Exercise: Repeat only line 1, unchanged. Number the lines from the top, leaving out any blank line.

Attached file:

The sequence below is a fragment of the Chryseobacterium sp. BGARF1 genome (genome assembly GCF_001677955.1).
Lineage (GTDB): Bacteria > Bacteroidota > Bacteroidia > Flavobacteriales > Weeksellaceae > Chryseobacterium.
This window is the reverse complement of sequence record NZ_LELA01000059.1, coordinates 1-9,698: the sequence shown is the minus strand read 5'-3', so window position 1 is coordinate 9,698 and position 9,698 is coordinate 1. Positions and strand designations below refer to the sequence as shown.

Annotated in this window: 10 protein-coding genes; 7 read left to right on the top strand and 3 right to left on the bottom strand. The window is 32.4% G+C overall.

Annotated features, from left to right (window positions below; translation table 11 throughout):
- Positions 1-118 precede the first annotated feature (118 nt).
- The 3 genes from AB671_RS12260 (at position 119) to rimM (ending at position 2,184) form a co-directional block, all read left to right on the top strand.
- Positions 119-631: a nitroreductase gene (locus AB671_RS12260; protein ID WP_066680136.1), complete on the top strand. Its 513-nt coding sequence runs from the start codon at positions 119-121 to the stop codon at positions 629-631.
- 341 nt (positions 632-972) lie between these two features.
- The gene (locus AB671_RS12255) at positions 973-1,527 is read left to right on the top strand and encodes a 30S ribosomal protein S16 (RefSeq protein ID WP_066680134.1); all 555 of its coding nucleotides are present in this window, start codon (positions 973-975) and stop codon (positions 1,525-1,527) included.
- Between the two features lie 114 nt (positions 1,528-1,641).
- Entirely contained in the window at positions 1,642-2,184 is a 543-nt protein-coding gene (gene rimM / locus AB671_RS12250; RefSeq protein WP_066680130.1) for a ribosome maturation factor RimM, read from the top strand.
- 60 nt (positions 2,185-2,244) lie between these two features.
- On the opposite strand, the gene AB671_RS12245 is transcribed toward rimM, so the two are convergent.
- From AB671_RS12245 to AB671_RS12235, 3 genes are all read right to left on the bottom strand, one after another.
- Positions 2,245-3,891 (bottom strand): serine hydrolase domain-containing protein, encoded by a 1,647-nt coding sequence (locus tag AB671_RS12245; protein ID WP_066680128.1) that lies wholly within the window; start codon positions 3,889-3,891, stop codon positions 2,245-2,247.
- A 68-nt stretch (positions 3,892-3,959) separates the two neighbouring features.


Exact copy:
The sequence below is a fragment of the Chryseobacterium sp. BGARF1 genome (genome assembly GCF_001677955.1).